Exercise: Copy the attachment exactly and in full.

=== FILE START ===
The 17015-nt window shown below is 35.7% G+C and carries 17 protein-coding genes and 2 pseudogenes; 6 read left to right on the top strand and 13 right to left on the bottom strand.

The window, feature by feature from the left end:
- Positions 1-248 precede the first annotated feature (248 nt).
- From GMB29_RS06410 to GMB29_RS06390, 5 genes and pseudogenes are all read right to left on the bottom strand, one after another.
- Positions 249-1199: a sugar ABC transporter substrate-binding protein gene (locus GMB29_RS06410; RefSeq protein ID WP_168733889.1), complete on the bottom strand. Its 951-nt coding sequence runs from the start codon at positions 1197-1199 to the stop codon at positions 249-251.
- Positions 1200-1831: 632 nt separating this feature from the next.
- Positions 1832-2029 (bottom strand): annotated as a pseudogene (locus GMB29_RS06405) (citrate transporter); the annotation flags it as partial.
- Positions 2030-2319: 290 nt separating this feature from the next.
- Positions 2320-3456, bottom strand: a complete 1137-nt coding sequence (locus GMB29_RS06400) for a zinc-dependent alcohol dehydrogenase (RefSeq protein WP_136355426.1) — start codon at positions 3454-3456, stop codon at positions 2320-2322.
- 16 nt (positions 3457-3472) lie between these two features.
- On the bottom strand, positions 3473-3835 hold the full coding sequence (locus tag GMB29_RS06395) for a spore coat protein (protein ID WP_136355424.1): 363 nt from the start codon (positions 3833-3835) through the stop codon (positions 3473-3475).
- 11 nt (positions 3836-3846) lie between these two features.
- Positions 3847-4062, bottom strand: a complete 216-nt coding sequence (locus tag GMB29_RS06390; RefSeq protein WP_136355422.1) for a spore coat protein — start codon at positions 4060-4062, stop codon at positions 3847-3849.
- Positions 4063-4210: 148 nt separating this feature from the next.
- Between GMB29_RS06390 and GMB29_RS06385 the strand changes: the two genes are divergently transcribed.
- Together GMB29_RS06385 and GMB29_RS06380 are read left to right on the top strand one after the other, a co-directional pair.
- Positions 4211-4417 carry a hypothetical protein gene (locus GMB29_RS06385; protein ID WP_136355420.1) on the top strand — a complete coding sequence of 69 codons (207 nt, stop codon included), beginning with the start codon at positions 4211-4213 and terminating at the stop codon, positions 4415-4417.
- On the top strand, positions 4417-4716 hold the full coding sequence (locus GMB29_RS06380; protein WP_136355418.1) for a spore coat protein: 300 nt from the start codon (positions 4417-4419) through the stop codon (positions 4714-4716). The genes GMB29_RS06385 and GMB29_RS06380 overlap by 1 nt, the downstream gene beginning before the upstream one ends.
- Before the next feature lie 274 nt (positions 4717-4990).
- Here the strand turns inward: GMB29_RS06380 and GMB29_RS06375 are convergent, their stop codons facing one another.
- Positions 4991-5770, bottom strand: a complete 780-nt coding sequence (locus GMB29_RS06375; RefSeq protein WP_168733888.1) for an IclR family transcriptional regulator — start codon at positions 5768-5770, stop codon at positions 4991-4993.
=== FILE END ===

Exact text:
The 17015-nt window shown below is 35.7% G+C and carries 17 protein-coding genes and 2 pseudogenes; 6 read left to right on the top strand and 13 right to left on the bottom strand.

The window, feature by feature from the left end:
- Positions 1-248 precede the first annotated feature (248 nt).
- From GMB29_RS06410 to GMB29_RS06390, 5 genes and pseudogenes are all read right to left on the bottom strand, one after another.
- Positions 249-1199: a sugar ABC transporter substrate-binding protein gene (locus GMB29_RS06410; RefSeq protein ID WP_168733889.1), complete on the bottom strand. Its 951-nt coding sequence runs from the start codon at positions 1197-1199 to the stop codon at positions 249-251.
- Positions 1200-1831: 632 nt separating this feature from the next.
- Positions 1832-2029 (bottom strand): annotated as a pseudogene (locus GMB29_RS06405) (citrate transporter); the annotation flags it as partial.
- Positions 2030-2319: 290 nt separating this feature from the next.
- Positions 2320-3456, bottom strand: a complete 1137-nt coding sequence (locus GMB29_RS06400) for a zinc-dependent alcohol dehydrogenase (RefSeq protein WP_136355426.1) — start codon at positions 3454-3456, stop codon at positions 2320-2322.
- 16 nt (positions 3457-3472) lie between these two features.
- On the bottom strand, positions 3473-3835 hold the full coding sequence (locus tag GMB29_RS06395) for a spore coat protein (protein ID WP_136355424.1): 363 nt from the start codon (positions 3833-3835) through the stop codon (positions 3473-3475).
- 11 nt (positions 3836-3846) lie between these two features.
- Positions 3847-4062, bottom strand: a complete 216-nt coding sequence (locus tag GMB29_RS06390; RefSeq protein WP_136355422.1) for a spore coat protein — start codon at positions 4060-4062, stop codon at positions 3847-3849.
- Positions 4063-4210: 148 nt separating this feature from the next.
- Between GMB29_RS06390 and GMB29_RS06385 the strand changes: the two genes are divergently transcribed.
- Together GMB29_RS06385 and GMB29_RS06380 are read left to right on the top strand one after the other, a co-directional pair.
- Positions 4211-4417 carry a hypothetical protein gene (locus GMB29_RS06385; protein ID WP_136355420.1) on the top strand — a complete coding sequence of 69 codons (207 nt, stop codon included), beginning with the start codon at positions 4211-4213 and terminating at the stop codon, positions 4415-4417.
- On the top strand, positions 4417-4716 hold the full coding sequence (locus GMB29_RS06380; protein WP_136355418.1) for a spore coat protein: 300 nt from the start codon (positions 4417-4419) through the stop codon (positions 4714-4716). The genes GMB29_RS06385 and GMB29_RS06380 overlap by 1 nt, the downstream gene beginning before the upstream one ends.
- Before the next feature lie 274 nt (positions 4717-4990).
- Here the strand turns inward: GMB29_RS06380 and GMB29_RS06375 are convergent, their stop codons facing one another.
- Positions 4991-5770, bottom strand: a complete 780-nt coding sequence (locus GMB29_RS06375; RefSeq protein WP_168733888.1) for an IclR family transcriptional regulator — start codon at positions 5768-5770, stop codon at positions 4991-4993.